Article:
Small companies wait for the bonanza

"If, as the authorities promise, small enterprises will be spared unwarranted checks, unnecessary approval procedures and crippling taxes, the country may indeed see quick returns, especially in the social sphere," says Yury Shein, who was one of the first creators of a cooperative in Russia before becoming the owner of a small pastry company. From the lean 1980s until recently, his inexpensive Bird's Milk pies, made according to a unique recipe, were snapped up.

"In America in the mid-'90s, I saw that all you have to do to open a business was to buy an envelope, fill in a form and drop it in the postbox. No inspections in the first two years. If you fail to survive for two years, nobody will bother. If you do survive, the government will look closely at your tax-paying record and the quality of your goods or services. The system of fines and penalties is tough, but fair," Mr Shein says.

He thinks it unlikely that the system of business registration in Russia will become "like in America" any time soon. So far Russian small business has heard nothing but words and promises from the government. Not until it begins to do something will we be able to judge, says Mr Shein.

"Small business is like a lawn," he says. "You can water it copiously. You can treat every blade of grass. But one thing the lawn certainly needs is not to be trampled upon."

Shein has had to fight to protect his lawn. He went into the sweets business in 1987, when Russia was still under the Soviets. That year Moscow saw the creation more than 5,000 cooperatives. Russian businessmen have never since enjoyed such a quick registration procedure: you went to the special commission at the local governing body, showed your passport, got a permit for registration and you were ready to go. But problems began with protection racketeers fleecing the new cooperatives. Then, as now, the main problems were bureaucratic red tape, bizarre rules and artificial barriers that most overcame by paying bribes.

Yury Shein, being opposed to bribes, used strictly legal methods to overcome these barriers, displaying great ingenuity in the process. True, he admits that many times it would have been easier to pay - fighting bureaucracy legally is time-consuming and debilitating.

"In the late 1980s the Soviet Union was in the midst of a food crisis," Shein recalls. "So cooperatives were banned from using condensed milk and chocolates. But any ban forces you to be creative and look for new solutions."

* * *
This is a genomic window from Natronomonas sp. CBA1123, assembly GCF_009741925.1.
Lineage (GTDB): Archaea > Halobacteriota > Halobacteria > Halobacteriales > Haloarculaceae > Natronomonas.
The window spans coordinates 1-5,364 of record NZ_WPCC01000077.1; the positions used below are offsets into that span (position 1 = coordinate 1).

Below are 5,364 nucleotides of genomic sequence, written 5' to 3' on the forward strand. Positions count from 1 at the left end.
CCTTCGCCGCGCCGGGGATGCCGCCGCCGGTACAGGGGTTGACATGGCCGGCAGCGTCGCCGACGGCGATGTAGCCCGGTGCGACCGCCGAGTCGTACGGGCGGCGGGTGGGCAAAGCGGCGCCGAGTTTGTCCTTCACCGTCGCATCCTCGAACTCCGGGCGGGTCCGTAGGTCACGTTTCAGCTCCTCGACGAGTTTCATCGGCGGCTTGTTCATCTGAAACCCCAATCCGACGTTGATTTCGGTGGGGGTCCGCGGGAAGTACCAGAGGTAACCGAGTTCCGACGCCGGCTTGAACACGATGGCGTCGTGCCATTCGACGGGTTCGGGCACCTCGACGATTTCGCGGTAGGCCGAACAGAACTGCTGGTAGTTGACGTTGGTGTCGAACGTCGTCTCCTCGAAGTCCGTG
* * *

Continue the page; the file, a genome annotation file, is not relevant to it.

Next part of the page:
To sidestep the bans, his team had to think of a new technology for making the filling for pies. They used blackcurrants and other berries with the agar-agar jelly made from seaweed found off the Sakhalin coast. He had to use all his ingenuity to procure the ingredients. He was only able to buy agar-agar weeds on condition that his firm built a pastry shop for a café in Sakhalin. The shop is still in business.

All in all, Shein built 25 sweet shops in 25 regions. Shein's pies were popular in Russia because of their excellent quality, and the company flourished. In the early 1990s he launched a parallel business by financing a private laboratory where several scientists worked on a hypothesis of so-called self-supporting malignancies. They came up with a universal test which can diagnose cancer from a droplet of blood. That process has been patented.

"There are no equivalents in the world," Shein claims. The diagnostic technique has been successfully tested in many Moscow clinics. However, it proved too much of a burden for a small enterprise. Loans, whether private or public, were practically impossible to come by in Russia at the time. There was not enough money to fund full-scale research, so the work had to be curtailed. Shein is still trying to raise the money. He says that to him business is not so much about making money as about fulfilling your creative potential.

"However, a Russian businessman cannot devote himself to creativity alone," Shein says, adding that over the past 20 years he has spent more time fighting off inspectors and supervisors than doing business.


"Still, I am an optimist and I think that litigation against aggressive bureaucrats is the first sign of a businessman's inner freedom," he adds. "Inspections were introduced with the noble aim of securing order. But my business experience tells me that in Russia any inspection is like hunting a hare. In this game the bureaucrats are the hunters and the businessmen are the hares."

An illegal administrative act can, however, be challenged in a court of law. Litigation resolves the conflict and brings a kind of peace. It is very useful in conflicts with regulatory bodies and other businesses. Shein reckons that he has spent at least 10 years in litigation. He has always won his disputes.

"If a real breakthrough happens in the relations between the state and small business," Shein says, "if they untie our hands and rid us of bureaucratic pressure, and help us, small business in Russia will enter a golden age." -

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